In writing about the business and culture of comic shops, I went to many shops in many states, and interviewed the owners, managers and even some customers.
My book has 40 brief profiles of notable shops of the US and Canada, from Nova Scotia to Los Angeles.
People have asked me how I had the time and resources to do all that travel. The answer: I didn’t.
I did most of the reporting in three breakneck trips that hit several cities each, and through a few weekend day trips. And that left about a dozen stores that I couldn’t get to.
But I’m getting ahead of myself. Before I could put together a travel schedule, I needed to know which stores to feature. To do that I reached out to many people, and I want to put a spotlight on one of them.
Ryan Claytor is the cartoonist behind Elephant Eater Comics, and a faculty member at Michigan State University where he teaches comics studio art. I met him when he was exhibiting at the Small Press and Alternative Comics Expo, or SPACE, in Columbus (a great show, by the way), and we got to talking about comic shops.
(Here is a recent podcast in which Ryan is interviewed by his college’s dean of arts and letters.)
Ryan loves comic shops, and he has been to more of them in more places than just about anyone I know. He has toured extensively to promote his self-published comics, and he has produced videos as many of his stops.
When I told Ryan about my book, I shared a list of the stores I was planning to visit and profile. My list had a lot of the usual suspects that often show up on “best of” lists, plus a few I had discovered on my own or had been suggested by others.
Ryan’s response was something along the lines of, “That’s a good list, but…” He then suggested many more shops that he said were worth a look.
I ended up including at least five shops that he suggested. Because of timing and location, I couldn’t visit any of these, but was able to write about them by interviewing the owners and getting background notes from Ryan and others.
Here are three of those stores:
Tate’s is one of the most innovative pop culture stores, with a mix of comics, toys, odds and ends, and an unmistakable vibe. The founder and co-owner, Tate Ottati, started when he was a teenager and has built his business into a destination.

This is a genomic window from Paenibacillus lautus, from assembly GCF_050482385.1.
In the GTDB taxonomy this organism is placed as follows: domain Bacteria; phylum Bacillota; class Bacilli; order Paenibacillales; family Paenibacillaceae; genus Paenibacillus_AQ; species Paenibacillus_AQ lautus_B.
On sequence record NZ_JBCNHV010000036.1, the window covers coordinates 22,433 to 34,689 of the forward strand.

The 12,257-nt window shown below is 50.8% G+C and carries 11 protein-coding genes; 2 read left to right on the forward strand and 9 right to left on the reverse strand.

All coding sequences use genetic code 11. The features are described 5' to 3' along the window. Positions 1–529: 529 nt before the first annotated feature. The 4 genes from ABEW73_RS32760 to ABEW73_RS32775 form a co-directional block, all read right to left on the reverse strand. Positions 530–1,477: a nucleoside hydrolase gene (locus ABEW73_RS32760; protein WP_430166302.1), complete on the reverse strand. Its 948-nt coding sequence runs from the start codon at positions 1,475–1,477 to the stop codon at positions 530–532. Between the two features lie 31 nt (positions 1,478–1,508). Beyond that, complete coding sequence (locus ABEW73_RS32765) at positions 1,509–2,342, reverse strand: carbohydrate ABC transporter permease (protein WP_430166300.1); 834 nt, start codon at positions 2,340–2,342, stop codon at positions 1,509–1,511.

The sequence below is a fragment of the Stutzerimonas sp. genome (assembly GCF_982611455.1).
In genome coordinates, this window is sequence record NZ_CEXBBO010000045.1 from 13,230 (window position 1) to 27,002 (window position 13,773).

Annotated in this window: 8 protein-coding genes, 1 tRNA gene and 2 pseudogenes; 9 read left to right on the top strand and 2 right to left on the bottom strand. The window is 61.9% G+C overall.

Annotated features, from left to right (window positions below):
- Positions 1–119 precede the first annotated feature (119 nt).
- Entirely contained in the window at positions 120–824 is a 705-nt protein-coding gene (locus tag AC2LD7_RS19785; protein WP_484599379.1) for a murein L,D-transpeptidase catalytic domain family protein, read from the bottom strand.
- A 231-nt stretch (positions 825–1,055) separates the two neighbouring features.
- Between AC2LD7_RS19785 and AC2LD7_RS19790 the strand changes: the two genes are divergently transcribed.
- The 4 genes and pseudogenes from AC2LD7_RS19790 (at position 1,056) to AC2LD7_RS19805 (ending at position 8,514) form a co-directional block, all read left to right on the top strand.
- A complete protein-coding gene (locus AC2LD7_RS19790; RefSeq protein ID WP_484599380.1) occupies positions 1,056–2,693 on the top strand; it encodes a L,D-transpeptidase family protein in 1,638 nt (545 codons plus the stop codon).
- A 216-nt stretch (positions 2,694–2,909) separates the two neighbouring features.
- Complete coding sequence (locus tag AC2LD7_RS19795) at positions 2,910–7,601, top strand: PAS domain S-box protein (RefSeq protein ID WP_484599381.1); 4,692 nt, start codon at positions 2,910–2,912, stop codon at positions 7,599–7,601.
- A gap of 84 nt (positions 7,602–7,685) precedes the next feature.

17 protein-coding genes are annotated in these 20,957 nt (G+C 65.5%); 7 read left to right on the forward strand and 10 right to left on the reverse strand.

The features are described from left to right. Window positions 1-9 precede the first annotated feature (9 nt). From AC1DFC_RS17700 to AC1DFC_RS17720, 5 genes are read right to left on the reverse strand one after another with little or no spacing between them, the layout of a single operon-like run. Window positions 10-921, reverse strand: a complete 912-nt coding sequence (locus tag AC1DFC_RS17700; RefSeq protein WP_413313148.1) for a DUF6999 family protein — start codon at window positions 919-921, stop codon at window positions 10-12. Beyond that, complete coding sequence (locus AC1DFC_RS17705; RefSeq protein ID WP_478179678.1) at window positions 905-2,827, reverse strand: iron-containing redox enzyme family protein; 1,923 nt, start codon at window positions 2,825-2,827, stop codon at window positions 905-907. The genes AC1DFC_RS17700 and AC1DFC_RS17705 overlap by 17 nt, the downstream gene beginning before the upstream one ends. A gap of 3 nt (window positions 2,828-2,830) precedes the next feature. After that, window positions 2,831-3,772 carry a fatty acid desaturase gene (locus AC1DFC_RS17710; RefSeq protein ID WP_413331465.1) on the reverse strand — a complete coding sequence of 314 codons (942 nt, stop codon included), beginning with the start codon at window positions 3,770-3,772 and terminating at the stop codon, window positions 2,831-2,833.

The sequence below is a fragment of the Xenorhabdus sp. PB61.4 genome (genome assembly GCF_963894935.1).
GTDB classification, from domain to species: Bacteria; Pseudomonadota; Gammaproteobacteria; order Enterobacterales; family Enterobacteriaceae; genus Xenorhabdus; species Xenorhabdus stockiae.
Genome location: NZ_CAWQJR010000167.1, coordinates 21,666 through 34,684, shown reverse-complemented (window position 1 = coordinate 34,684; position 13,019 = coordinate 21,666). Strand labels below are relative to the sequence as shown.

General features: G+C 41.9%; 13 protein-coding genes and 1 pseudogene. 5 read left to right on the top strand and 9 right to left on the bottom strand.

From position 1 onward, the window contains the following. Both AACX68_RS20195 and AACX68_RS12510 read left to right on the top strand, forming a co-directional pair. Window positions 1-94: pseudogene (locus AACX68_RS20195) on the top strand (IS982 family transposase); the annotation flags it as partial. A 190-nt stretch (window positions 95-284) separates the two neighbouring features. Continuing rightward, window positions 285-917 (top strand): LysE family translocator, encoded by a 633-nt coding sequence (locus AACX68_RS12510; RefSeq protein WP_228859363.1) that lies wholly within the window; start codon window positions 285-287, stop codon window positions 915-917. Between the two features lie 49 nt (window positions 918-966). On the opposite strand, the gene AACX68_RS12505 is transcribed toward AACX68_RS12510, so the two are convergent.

First, take a look at Ryan’s video from his visit six years ago:
Tate was a great interview. He swears a lot, and has strong opinions about how a retailer should work hard to create a space that is fun and inviting.
His company, which he runs with wife Amanda Magnetta-Otatti, and a veteran staff, can serve as a model in many aspects of how it is run.
The comics business would be much better off if every small city had a shop like Southern Fried Comics in Hattiesburg.
Again, let’s start with a Ryan Claytor video:
This store is co-owned by Barry Herring and Jamye Foster, a husband-and-wife team. Jamye is active in the wider comics business as a board member of ComicsPro, the trade group for comics retailers.
Barry does most of the day-to-day work at the store, which emphasizes comics in book form and art. Jamye teaches full time at the University of Southern Mississippi.
The store looks great, with white walls and fixtures, and an uncluttered feel despite being in a small space.
One more time, let’s start with a Ryan Claytor video:
Alternate Reality is about three miles from the Las Vegas strip in a strip mall. It is an unlikely spot for a great comic shop with a deep selection.
For the book, Ryan wrote a testimonial about the store, which sums up its many virtues.
Alternate Reality’s store image is immaculately kept. It’s one of the (very few) stores my wife will request we visit. Patrons are greeted with organized areas, constantly curated shelves, and a clean, welcoming aesthetic. Last but not least, Ralph Mathieu is one
of the nicest guys I’ve had the pleasure of meeting. He also supports local artists by designating a section of his store as an art gallery and signing space. Beyond the gallery, which regularly rotates artist exhibitions, the remaining walls of Alternate Reality serve as a more permanent display for Ralph’s extensive personal original art collection, including work by heavy hitters such as Dan Clowes, Tony Harris, and J. H. Williams III, to name but a few.
Thank you, Ryan. I’ll see you at SPACE!